The challenge for the Cavaliers is how to take that away without opening up something else.

For Durant, this was his first time back on the NBA Finals stage since he was still teammates with Russell Westbrook and James Harden, and he took a moment to try to soak it all in.

“What other option did I have?” Durant said. “This is what every player wants to be, is the highest level of basketball. That’s what you dream about as a kid, is to play at the highest level. So I would have — I wouldn’t done my teammates any good if I wasn’t just enjoying the moment, no matter what. So I just tried to stay locked in on that, at the same time have some fun.”

He had some fun, and made sure the Cavaliers didn’t have any. Do that a few more times this series and he may well get a new MVP trophy to add to the case at home.

 

Warriors defense, Kevin Durant overwhelm Cavaliers on way to 113-90 Game 1 rout

Associated Press
9 Comments

OAKLAND — Cleveland hadn’t seen a defense with this kind of length and aggressiveness all playoffs. It showed.

More importantly, they hadn’t seen a player like Kevin Durant all playoffs. They had no answer.

“Steve (Kerr) suggested we get the ball in his hands early on so he could be aggressive…” Warriors coach Mike Brown said. “KD didn’t settle.”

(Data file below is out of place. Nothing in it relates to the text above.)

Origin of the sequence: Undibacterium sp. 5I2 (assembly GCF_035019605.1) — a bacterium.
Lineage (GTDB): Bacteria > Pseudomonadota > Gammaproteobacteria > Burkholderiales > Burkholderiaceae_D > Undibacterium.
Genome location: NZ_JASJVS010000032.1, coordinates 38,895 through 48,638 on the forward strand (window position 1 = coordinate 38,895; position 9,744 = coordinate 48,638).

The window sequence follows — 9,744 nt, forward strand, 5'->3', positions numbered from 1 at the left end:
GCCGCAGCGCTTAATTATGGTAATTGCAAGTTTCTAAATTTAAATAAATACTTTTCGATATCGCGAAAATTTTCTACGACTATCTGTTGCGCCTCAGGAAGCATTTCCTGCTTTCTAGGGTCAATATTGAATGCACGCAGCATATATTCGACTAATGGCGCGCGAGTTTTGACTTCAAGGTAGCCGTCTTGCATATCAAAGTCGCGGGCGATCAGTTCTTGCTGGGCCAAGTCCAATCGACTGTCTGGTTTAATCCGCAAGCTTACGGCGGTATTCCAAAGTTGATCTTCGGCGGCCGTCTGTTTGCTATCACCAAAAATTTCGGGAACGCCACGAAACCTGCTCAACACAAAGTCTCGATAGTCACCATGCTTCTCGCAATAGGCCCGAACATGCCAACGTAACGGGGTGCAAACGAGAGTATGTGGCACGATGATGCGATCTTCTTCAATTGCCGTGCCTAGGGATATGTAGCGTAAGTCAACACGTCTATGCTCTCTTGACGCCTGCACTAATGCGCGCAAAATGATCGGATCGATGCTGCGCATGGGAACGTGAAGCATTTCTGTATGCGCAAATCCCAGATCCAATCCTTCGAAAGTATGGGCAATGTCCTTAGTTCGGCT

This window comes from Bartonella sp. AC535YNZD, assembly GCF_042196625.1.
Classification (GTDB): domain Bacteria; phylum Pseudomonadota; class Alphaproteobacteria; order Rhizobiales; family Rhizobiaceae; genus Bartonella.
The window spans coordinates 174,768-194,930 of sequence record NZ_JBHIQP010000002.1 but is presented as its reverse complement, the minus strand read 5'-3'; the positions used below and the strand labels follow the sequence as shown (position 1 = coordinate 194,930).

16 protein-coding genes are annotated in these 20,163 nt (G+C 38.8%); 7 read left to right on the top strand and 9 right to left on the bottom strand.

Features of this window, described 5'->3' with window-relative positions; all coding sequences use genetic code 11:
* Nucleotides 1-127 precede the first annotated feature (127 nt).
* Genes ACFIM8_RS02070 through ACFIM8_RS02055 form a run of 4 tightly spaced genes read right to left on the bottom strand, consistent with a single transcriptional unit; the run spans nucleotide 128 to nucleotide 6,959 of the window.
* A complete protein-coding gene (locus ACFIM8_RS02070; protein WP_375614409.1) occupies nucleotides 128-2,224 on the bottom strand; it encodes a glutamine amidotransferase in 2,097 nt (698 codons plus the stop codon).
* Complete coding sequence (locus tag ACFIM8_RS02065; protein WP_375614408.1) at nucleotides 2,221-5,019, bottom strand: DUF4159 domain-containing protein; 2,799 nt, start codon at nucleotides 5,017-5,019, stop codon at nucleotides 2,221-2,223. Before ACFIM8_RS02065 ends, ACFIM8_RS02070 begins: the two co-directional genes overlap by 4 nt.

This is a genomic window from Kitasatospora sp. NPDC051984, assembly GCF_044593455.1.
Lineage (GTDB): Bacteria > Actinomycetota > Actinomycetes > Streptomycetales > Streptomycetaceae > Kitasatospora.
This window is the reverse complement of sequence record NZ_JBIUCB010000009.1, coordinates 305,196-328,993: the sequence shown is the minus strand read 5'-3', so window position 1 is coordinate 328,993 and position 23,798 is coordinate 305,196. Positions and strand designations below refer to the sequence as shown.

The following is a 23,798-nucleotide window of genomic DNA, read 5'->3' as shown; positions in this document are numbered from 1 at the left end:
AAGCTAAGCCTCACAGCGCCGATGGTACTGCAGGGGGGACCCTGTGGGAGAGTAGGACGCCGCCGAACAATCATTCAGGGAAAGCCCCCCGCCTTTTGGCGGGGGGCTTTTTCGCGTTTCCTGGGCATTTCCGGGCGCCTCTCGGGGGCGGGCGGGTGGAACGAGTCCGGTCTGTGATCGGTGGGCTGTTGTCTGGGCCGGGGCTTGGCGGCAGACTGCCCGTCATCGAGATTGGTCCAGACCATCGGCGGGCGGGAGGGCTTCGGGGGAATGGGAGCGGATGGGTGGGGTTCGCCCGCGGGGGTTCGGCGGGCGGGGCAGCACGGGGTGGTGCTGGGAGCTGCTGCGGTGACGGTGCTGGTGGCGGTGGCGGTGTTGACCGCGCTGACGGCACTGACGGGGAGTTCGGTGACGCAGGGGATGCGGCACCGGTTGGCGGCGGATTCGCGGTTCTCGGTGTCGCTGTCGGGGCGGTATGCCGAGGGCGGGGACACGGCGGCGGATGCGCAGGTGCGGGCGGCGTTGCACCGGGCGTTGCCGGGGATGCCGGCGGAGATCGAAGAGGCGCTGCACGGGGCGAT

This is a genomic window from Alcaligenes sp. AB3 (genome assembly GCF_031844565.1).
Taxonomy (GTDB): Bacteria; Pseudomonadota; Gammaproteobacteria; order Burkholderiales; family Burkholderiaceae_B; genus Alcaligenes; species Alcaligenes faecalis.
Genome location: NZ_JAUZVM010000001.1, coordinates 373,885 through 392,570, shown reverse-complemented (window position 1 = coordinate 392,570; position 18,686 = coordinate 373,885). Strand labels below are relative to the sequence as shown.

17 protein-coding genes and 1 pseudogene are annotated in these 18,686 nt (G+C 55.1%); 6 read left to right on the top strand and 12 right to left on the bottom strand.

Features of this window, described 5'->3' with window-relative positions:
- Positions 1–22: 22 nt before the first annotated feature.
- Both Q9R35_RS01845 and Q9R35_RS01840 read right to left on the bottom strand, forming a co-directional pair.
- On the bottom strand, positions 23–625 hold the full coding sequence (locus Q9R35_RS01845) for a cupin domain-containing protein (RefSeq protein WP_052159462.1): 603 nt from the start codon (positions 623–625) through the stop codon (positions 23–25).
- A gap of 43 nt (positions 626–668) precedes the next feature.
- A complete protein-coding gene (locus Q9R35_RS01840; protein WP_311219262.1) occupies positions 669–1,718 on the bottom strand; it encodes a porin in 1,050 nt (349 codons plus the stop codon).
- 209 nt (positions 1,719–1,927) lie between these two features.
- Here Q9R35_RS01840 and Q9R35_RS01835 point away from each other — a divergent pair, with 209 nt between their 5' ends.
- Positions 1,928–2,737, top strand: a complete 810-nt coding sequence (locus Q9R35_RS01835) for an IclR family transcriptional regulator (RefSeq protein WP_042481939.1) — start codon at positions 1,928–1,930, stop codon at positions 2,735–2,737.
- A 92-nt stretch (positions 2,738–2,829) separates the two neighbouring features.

Durant had 38 points on 14-of-26 shooting, hitting 3-of-6 from three and having some monster dunks, plus he had eight each of assists and rebounds. Then on the other end, he guarded LeBron James for long stretches and held his own there. Stephen Curry pitched in 28 points and 10 assists, and with that you end up with a rout — the Warriors won 113-90 to take a 1-0 lead in the NBA Finals.

Game 2 is Sunday night at Oracle. That gives Tyronn Lue and the Cavaliers a couple days to come up with answers.

The Warriors moved the ball — 31 assists and just four turnovers for the game — and with that got the shots they wanted. Cleveland hung around for the first 24 minutes only because the Warriors missed a lot of shots they normally make.

How complete was the Golden State domination? Cleveland’s Tristan Thompson had just four total rebounds, one on the offensive glass. The Warriors held their own on the boards, an area Cleveland has to dominate to win.